The U.S. Supreme Court has a chance to hear the first case involving the protection of women’s sports.

This comes after West Virginia Attorney General Patrick Morrisey and attorneys with Alliance Defending Freedom filed a motion at the U.S. Supreme Court, requesting the high court overturn an order from the 4th U.S. Circuit Court of Appeals halting implementation of West Virginia’s Save Women’s Sports Act.

Earlier this year, the 4th Circuit overruled a federal district court which had upheld West Virginia’s law protecting female athletes from competing against males.

In ruling in favor of West Virginia’s law, U.S. District Judge Joseph Goodwin said that it is generally accepted that males outperform females athletically because, on average, males are larger and stronger than females.

“This is not an overbroad generalization, but rather a general principle that realistically reflects the average physical differences between the sexes,” the judge said.

West Virginia passed the Save Women’s Sports Act (HB 3292) in April 2021, which designated that “male and female sports teams in public secondary schools and colleges be based on biological sex.”

On Friday, Alliance Defending Freedom released the following video explaining the case:

“Female athletes have fought long and hard for equal opportunities, and they deserve to compete on a fair and level playing field,” said ADF Senior Counsel Christiana Kiefer.

“Biological differences between males and females matter in sports. West Virginia and 17 other states have enacted laws that protect women and girls from having to compete against males. Every woman deserves the respect and dignity that comes with having an equal opportunity to excel and win in athletics,” she added.

In a statement announcing the motion, Attorney General Morrisey said that the law in question – the Save Women’s Sports Act – ensures that “girls and women get their fair share of opportunities in sports.”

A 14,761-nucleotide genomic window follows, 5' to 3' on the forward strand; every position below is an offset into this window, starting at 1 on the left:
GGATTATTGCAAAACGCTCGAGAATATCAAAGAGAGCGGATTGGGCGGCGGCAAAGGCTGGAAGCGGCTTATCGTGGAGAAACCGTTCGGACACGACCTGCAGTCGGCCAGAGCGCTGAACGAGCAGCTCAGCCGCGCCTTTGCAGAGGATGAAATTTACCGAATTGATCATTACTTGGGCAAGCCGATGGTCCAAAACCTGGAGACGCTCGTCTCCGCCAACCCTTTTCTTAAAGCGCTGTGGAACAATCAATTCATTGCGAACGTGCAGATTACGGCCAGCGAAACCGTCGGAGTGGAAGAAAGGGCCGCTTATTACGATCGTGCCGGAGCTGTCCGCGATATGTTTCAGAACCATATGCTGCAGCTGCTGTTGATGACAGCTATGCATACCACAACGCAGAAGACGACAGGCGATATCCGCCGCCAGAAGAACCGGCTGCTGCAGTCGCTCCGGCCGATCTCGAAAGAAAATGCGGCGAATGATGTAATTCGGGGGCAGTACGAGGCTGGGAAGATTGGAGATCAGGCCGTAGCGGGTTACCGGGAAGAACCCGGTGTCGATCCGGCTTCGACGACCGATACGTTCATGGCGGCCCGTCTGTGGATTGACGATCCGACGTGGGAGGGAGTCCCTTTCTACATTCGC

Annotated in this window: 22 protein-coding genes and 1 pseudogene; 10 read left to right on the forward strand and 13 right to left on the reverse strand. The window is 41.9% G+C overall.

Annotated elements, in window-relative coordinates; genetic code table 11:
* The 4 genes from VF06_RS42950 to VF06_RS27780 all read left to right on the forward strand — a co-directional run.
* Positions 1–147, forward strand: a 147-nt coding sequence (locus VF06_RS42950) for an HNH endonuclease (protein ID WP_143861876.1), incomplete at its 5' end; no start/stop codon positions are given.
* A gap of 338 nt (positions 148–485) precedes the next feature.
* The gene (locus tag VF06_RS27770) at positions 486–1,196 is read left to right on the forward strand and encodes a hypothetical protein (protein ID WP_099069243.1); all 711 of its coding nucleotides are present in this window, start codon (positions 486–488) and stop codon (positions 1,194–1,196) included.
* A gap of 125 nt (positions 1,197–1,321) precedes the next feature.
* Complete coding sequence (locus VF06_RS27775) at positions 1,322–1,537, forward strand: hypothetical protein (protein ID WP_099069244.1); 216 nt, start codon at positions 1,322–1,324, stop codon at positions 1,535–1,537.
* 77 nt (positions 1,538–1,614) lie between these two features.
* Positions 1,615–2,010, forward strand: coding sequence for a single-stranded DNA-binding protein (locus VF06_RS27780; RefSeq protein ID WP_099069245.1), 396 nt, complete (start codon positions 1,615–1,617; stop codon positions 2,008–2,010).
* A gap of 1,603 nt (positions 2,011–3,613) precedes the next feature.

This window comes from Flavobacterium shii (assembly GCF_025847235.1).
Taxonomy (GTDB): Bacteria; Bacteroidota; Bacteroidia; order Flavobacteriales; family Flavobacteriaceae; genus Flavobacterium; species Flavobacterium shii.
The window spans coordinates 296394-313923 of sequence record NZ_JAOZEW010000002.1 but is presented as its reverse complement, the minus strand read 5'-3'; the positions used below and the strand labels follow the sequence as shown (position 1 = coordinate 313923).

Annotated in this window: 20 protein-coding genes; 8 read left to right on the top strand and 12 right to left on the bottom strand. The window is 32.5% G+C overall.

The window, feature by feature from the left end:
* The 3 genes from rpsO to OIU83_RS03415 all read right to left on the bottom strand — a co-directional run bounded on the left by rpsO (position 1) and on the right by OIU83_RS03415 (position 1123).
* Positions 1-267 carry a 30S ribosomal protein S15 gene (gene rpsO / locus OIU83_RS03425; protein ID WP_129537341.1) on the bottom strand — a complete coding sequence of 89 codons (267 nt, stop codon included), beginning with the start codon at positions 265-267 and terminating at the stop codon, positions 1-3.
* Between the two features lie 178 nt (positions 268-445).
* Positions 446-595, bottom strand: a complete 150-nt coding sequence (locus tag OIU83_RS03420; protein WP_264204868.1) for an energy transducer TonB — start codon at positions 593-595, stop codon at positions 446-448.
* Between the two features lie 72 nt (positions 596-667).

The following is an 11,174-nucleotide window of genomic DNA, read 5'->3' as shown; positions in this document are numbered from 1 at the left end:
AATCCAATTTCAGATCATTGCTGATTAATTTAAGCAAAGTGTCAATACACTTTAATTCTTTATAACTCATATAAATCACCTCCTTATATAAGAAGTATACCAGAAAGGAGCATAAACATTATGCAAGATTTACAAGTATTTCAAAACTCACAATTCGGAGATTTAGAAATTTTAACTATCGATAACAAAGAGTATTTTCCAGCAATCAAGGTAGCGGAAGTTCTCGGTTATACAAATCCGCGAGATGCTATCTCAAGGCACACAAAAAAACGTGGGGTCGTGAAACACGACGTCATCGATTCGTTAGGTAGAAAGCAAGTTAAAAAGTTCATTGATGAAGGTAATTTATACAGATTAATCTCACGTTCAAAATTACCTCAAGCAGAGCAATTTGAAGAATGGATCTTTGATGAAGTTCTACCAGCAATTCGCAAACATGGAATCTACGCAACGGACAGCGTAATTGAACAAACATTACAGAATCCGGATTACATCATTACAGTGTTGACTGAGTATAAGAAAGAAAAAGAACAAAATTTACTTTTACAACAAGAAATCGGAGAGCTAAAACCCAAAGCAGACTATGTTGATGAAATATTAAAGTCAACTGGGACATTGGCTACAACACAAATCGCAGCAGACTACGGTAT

“We are resolute in protecting opportunities for women and girls in sports because when biological males win in a women’s event – as has happened time and again – female athletes lose their opportunity to shine,” the attorney general added. “That’s why we’re taking this case to the Supreme Court.”

Since this is the first case involving the issue of state laws protecting female, there is no guarantee that U.S. Supreme Court will agree to take it up. However, if it opts not to take up the case at the moment, it is highly likely more cases involving Save Girls Sports laws will make their way to the high court.

At least 18 states have passed bills protecting girls and women’s sports, including: Alabama, Arizona, Arkansas, Florida, Idaho, Indiana, Iowa, Kentucky, Louisiana, Mississippi, Montana, Oklahoma, South Carolina, South Dakota, Tennessee, Texas, Utah and West Virginia.

Photo Credit: Family Policy Alliance

Let’s pray that someday, every female athlete nationwide will be able to know that they can compete in female athletics without worrying they may be competing against a male.

The Daily Citizen will keep you updated on important developments in this case.

The case is B.P.J. v. West Virginia State Board of Education.